- Provide joint training as community partners: Leveraging each partners’ unique experience and expertise to develop training and other resources can benefit both partners, and most of all, those that they serve. An example is RHY and DV/SA service providers coordinate to lead prevention education training at the local school district, or RHY and DV/SA service providers facilitate a monthly group for youth at the DV/SA program.
- Identifying trends impacting the shared service area: RHY and DV/SA service providers are connected to a range of diverse community stakeholders and are usually ahead of emerging issues within their communities. By coordinating around an emergent issue, positive impact and effective change increases.
For example, the trafficking of minors for commercial sexual exploitation/human trafficking is an issue for which both RHY and DV/SA service providers are often “first responders.” Partners can work together to document and respond to these incidences. They can also partner together to ensure their staff understand the warning signs of commercial sexual exploitation and implement internal policies for how staff should respond. Bought and Sold: Helping Youth People Escape from Commercial Sexual Exploitation outlines a clear strategy that includes coordinating community services.
- Responding to funding announcement that requires a collaborative approach: Collaboration has been demonstrated as an effective strategy in several social services arenas and is often a requirement of many private and public funding opportunities. RHY and DV/SA service providers that are currently working together will find themselves best suited to respond to funding announcements requiring collaboration.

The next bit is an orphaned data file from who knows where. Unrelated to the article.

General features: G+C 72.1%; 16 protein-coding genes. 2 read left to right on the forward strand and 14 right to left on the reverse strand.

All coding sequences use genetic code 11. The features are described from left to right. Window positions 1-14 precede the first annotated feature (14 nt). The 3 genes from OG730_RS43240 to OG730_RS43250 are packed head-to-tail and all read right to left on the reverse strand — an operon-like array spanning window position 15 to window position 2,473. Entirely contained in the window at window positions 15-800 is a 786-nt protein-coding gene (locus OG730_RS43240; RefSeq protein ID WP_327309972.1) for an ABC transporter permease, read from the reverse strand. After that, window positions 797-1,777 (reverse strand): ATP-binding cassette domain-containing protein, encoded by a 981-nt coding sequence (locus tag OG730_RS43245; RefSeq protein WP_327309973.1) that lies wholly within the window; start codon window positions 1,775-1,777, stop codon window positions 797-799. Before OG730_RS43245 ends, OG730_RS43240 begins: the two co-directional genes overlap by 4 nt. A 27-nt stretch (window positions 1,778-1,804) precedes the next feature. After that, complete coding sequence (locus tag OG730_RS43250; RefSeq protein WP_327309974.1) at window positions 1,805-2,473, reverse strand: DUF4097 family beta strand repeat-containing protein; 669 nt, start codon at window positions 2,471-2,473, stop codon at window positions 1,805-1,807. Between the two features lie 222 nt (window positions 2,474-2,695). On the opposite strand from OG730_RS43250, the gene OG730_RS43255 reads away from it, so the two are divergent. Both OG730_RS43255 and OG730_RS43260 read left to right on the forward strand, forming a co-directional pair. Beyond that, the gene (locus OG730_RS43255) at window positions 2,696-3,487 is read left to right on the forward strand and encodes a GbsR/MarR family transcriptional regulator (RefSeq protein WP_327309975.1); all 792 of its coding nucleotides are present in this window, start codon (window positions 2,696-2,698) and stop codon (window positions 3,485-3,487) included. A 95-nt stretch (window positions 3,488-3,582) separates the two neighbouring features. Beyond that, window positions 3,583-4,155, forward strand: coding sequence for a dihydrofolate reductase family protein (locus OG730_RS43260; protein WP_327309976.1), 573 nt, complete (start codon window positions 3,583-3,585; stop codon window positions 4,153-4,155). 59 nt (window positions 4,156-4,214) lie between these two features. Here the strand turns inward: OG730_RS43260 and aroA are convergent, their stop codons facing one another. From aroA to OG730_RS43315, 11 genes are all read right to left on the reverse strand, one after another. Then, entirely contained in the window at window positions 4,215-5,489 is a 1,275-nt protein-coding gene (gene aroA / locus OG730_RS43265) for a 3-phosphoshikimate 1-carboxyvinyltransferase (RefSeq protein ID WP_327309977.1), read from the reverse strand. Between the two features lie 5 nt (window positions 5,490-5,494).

One example is the OVW Consolidated Approach to Address Children and Youth Experiencing DV and SV, a federal funding opportunity that allowed multiple partners in the city of Seattle to coordinate a system of support that addresses the intersection of youth that are homeless and have experienced domestic violence or sexual assault. “Project360: Full Circle approach with Youth who are Homeless and Victims of Sexual Violence” is a trauma-based approach to working with youth that have become homeless due to sexual assault and then become trapped in a cycle of victimization on the streets.
Another example is the FYSB initiative that informed the initial development of this Toolkit and brought together RHY and DV/SA service providers for the purpose of exploring the intersection of these issues. Local and regional collaborations were funded to examine the intersection of relationship violence amongst RHY. Some important insights emerged that might inform the planning for future partnerships.
- Targeted Service Strategy: An integrated service strategy to meet specific community needs is a powerful approach that both leverages resources and expertise and positions each partner to look for new resources to support the work. This could include developing a targeted strategy to address a need that emerges through local needs assessment.
Even when additional funding is not available, partners can pool their resources to further advance the project and address an unmet need. For example, Project SAFE is a phone-based clinical consultation program for parents and caregivers of youth ages 12-17 at risk of running away or who have already run where a counselor will listen, provide tools for coping with the teen, and help develop an action plan to improve the situation.